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Death of the Black-Haired Girl Paperback – June 3, 2014
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A New York Times Book Review Editor's Choice
Winner, 2014 Paterson Fiction Prize
"A taut novel of psychological suspense… The result is at once a Hawthorne-like allegory and a sure-footed psychological thriller."
—Michiko Kakutani, New York Times Book Review
"The novel is unsettling and tightly wrought—and a worthy cautionary tale about capital-C consequences."—Entertainment Weekly
“A compressed story with the swift metabolism of a thriller”
—Alexandra Alter, Wall Street Journal
"Anyone who loves fine fiction has no choice but to read this novel now."
—San Francisco Chronicle
"In his fiction, Robert Stone is immersed no less profoundly in envisioning the drama of human evil in action than was the great French Catholic novelist and Nobel Laureate, Francois Mauriac. Not only with his brilliant new novel, Death of the Black-Haired Girl but from the early novels such as Dog Soldiers and A Flag at Sunrise down to later books like Damascus Gate and Bay of Souls, he has demonstrated again and again that he is no less a master than Mauriac of the tragic novel—of depicting the fatal inner workings of revenge, hatred, betrayal, and zealotry—and that, like Mauriac, he is the pitiless guardian of a cast of sufferers on whose tribulations he manages to bestow a kind of shattered mercy."
"The death of a star student at an upper-crust university unsettles friends, faculty and family in a piercing novel from veteran novelist Stone… A critique of tribalism of all sorts—religious, academic, police—…[Death of the Black-Haired Girl is] an unusual but poised mix of noir and town-and-gown novel, bolstered by Stone’s well-honed observational skills."
—Kirkus (starred review)
"Robert Stone is one of our transcendently great American novelists. In Death of the Black-Haired Girl he turns an unflinching gaze into the darkest crevices of the human psyche, where glimmers of redemption are extremely hard-won. This fast-paced, riveting novel reflects a vivid and unforgettable image of what we have made of ourselves, in this country, at the turn of 21st century so far."
—Madison Smartt Bell
"Robert Stone is a vastly intelligent and entertaining writer, a divinely troubled holy terror ever in pursuit of an absconded God and His purported love. Stone’s superb work with its gallery of remarkable characters is further enhanced here by his repellently smug professor, Steve Brookman, and the black-haired girl’s hopelessly grieving father, Eddie Stack."
"Stone (Damascus Gate) imbues his characters with a rare depth that makes each one worthy of his or her own novel. With its atmosphere of dread starting on page one, this story will haunt readers for some time."—Publishers Weekly
From the Back Cover
Fast-paced [and] riveting . . . Stone is one of our transcendently great American novelists. Madison Smartt Bell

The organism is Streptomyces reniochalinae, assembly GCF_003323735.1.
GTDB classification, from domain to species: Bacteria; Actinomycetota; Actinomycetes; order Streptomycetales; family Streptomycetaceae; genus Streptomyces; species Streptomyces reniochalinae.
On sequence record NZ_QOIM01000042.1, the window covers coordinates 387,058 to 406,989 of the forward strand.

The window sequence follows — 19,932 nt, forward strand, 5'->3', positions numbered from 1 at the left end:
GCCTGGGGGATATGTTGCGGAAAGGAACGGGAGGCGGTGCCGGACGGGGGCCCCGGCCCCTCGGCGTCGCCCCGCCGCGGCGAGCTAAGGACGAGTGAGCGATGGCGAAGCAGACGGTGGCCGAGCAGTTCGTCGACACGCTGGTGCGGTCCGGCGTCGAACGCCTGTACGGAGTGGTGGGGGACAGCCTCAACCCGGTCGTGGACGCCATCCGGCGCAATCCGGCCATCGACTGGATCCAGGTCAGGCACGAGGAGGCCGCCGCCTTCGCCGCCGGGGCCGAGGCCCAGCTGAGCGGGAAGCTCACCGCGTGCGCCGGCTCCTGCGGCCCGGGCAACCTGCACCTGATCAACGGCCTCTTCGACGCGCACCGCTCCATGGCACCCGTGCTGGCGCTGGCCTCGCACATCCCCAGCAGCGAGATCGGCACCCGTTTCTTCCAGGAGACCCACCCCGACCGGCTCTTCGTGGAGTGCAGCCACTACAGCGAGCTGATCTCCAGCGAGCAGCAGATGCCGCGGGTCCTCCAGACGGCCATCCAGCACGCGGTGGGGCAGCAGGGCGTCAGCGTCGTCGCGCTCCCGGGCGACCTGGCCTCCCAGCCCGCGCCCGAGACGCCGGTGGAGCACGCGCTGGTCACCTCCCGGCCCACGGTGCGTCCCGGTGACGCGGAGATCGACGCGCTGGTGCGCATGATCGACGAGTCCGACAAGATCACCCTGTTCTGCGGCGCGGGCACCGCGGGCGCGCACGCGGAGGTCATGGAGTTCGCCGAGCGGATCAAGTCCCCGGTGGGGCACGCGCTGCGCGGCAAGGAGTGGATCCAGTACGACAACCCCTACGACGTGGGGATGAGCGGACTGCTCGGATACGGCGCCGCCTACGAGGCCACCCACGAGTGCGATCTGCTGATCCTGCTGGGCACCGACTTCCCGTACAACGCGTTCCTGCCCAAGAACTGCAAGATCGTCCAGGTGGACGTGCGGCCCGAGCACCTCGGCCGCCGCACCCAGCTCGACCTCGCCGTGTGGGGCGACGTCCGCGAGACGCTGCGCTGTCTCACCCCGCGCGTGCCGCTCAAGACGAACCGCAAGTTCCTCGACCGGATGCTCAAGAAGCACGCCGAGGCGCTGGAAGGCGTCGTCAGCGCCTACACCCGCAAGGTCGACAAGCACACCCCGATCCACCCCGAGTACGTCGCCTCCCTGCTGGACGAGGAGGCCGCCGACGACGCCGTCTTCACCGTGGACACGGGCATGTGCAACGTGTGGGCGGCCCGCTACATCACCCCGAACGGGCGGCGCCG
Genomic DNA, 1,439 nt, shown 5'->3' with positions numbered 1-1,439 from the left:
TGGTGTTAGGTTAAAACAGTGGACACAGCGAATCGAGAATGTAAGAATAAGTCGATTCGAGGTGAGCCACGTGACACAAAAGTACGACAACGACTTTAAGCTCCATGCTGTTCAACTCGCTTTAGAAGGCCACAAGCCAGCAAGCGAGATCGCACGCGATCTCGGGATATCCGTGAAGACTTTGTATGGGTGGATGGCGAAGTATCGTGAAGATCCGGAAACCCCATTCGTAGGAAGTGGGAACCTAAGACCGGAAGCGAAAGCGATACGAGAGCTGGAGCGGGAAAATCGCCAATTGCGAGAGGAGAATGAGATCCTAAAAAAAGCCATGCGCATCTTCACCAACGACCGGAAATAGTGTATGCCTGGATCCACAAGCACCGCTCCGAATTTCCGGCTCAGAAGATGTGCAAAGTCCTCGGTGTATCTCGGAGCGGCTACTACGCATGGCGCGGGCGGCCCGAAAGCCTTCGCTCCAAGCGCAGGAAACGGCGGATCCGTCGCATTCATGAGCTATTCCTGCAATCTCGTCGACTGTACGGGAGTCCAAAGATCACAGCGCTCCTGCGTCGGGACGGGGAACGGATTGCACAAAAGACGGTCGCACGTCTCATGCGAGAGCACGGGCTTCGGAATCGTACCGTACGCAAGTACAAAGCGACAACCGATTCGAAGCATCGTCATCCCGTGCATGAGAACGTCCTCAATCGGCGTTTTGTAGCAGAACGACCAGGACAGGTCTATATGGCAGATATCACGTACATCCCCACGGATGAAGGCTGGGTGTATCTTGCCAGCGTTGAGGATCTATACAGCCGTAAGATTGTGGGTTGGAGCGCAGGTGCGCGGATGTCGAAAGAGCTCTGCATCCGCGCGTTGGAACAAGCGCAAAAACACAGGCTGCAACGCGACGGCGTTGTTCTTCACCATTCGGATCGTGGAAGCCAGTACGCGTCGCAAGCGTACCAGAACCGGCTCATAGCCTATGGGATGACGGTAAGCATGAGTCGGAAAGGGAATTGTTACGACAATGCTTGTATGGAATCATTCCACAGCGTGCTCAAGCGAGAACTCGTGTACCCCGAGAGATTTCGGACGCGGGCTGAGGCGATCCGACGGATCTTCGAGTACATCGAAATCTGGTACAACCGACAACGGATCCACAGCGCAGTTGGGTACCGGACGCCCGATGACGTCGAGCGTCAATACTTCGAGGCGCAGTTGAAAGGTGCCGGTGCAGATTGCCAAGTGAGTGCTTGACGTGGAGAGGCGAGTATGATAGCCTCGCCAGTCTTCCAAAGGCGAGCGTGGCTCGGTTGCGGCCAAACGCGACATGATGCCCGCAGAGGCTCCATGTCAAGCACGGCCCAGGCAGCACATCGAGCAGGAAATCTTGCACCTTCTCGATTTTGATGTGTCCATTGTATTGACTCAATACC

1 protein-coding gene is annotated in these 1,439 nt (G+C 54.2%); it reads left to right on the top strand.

Brilliant. Washington Post
At an elite college in a once-decaying New England city, Steven Brookman has come to a decision. A brilliant but careless professor, he has determined that for the sake of his marriage, and his soul, he must end his relationship with Maud Stack, his electrifying student, whose papers are always late yet always incandescent. But Maud is a young woman whose passions are not easily curtailed, and their union will quickly yield tragic and far-reaching consequences.
Death of the Black-Haired Girl is an irresistible tale of infidelity, accountability, the allure of youth, the promise of absolution, and the notion that madness is everywhere, in plain sight.
At once unsparing and generous in its vision of humanity, by turns propulsive and poetic, Death of the Black-Haired Girl is wise, brave, and beautifully just. Boston Globe
Unsettling and tightly wroughtand a worthy cautionary tale about capital-C consequences. Entertainment Weekly
A taut, forceful, lacerating novel, full of beautifully crafted language. Los Angeles Review of Books
ROBERT STONE is the author of seven previous novels, including Dog Soldiers, which won the National Book Award, and the modern classics Outerbridge Reach and Damascus Gate. A finalist for the Pulitzer Prize and a recipient of fellowships from the Guggenheim Foundation and the NEA, Stone is considered one of Americas greatest living writers.
Author photograph © Phyllis Rose
Top customer reviews
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It mostly strikes me as simply unfinished.. My disappointment is not just with the schematic ending but with the fact that the many layers of the narrative - so characteristic of Stone's storytelling - have not melded to become a single entity. The characters are interesting and well drawn, but their interactions aren't quite real; Stone's descriptions of the settings hit some wonderful notes, but for once they lack real substance; and although the characters' stories are interwoven in interesting ways, those stories never come together to create a world - not even the chaotic, disconnected world Stone usually depicts, where logic often leads nowhere in particular.
Still, the man writes incredibly beautiful sentences and displays a powerful gift for conveying reality from several incompatible points of view.
Maud is potentially a compelling character, but is unrealistically one-dimensional and obscure. In fact, all of the characters - and there are few - seem like cutouts: there is Maud's elderly father, the leftist ex-nun, the town cop, etc. They seem like fillers for the author's meandering commentary on life. What little plot that exists is concerned with the fateful termination of the affair involving Maud and Steven. The writing at times is rather difficult and/or awkward. Overall, a disappointing novel.
Most recent customer reviews
While browsing in the library I picked this book up because - from the title - I thought it was a mystery.Read more